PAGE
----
There are forward thinking, collaborative candidates out there, who may be up for such a challenge. However, our public servants need to be committed to doing the PR necessary to attract these candidates and rebuild our schools – including engaging in civil debates both in chambers and in social media.

    We have a chance to let the politicians know that their conduct/civility is important to us. Yes, the taxpayers and voters do matter on election day.

  7. Bryan Meek

    Putting it bluntly, this will never change until people have a certain healthy fear about the status of their jobs. In the real world, this drives innovation, competition, and best of breed. Thanks to state laws we grant tenure to teachers after 3 years service time.
    Tenure is something Princeton gives to Einstein so as to retain his talents for the university. It is earned after many, many years of producing and contributing published knowledge that adds value to human existence.
    How we ever got to the current system is a mystery to me, but what is clear is that it will not change until we remove the entitlement mechanisms and mentality. The worst part is it seems to rub off on the kids who now expect everything to be handed to them after being brainwashed that their future is dependent on taxpayers shedding more dollars to the cause year after year.
    Of course we need to spend money, but the rate of growth is unsustainable. Education spending is increasing at a rate 100% more than the economy is. This has to change course.

  8. WakeUPNorwalk

    1.The tenure issue is done. If the Admin. did thier job teachers who are failing would not continue to work.

    2. Mr. Kimmel please get off your soap box, every post begins with your service. Wonderful you left the BOE and didnt change “what some noted as a problem”, how can you accept praise for that?

    3.If Norwalk is really about moving forward then EVERYONE must come together. The Unions, the BOE and the City to make peace. Throwing fire bombs at each other doesnt help.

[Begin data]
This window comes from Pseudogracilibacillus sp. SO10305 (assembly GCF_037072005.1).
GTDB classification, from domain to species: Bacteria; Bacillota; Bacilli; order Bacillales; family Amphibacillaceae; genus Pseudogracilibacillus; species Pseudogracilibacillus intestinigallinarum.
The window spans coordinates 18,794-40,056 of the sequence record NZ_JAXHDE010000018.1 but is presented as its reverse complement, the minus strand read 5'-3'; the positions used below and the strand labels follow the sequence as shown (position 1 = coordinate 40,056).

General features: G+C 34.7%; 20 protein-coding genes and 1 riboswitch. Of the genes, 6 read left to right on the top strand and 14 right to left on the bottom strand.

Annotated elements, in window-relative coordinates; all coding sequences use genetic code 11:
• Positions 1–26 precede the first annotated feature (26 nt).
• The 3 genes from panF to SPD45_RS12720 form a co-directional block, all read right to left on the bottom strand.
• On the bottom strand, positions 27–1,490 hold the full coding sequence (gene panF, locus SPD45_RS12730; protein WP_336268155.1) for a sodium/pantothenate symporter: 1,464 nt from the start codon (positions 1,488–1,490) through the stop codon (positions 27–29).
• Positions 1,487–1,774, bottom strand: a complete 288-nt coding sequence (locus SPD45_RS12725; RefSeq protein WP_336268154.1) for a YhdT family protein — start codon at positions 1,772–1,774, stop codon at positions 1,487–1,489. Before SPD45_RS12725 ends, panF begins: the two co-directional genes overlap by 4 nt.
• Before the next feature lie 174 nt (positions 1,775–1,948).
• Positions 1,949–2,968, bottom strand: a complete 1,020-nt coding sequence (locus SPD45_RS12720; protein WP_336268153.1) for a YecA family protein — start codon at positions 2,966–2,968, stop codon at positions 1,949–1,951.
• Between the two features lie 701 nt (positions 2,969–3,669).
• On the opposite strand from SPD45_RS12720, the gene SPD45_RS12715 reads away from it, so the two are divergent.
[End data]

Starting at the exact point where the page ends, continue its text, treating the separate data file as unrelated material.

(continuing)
Mr. Lyons constant praise of the NFT freeze certianly doesnt help.
    Why was a deal not considered to kick the can down the road with a small increase each year for the teachers then this one. Yes a 0 in year 1, 2 plus in year 2 and most likely 2 plus in year 3, thats roughly 4 plus percent. I am sure that teachers would have jumped at 1% a year for 3 years to advoid all this mud slinging.
    Norwalk is a messy, and its becuase people want to protect thier “homestead” and ignore the others

  9. Piberman

    Helpful article Nancy but the monthly NFT Vangurd bulletin spews forth hostility towards the BOE and Supt reportedly found nowhere else in the state. It’s a hostile union that precludes a well functioning school system together with lack of leadership by elected officials unwilling to demand change. The NFT Vanguard should be required reading for all our Councilmen, especially those with union sympathies. Sadly the NFT finds that hostilities bring fat paychecks – 5th highest salaries in CT.

    Thoughtful citizens will support the new Supt, the BOE and urge our elected officials to protest ongoing NFT hostilility.

  10. M. Murray’s

    The union is doing what it is supposed to be doing. Protecting and working for it’s members. The Board has their job to do too. That will often put them in conflict. Wait and see how bad it will get if the Board tries to bring in an out of state Superintendent again. All the flaws and skeletons won’t come out until the union and the public do their own background investigations. We will end up with another 2 year superintendent and another expensive search.

  11. dc2

    As the discussion for the desperate need for sweeping change continues, one of my favorite quotes comes to mind:

    “And when people in power can stay in power they do very little to tinker with the apparatus that put them in power.”
    DeForest Soaries (minister, author, public advocate….)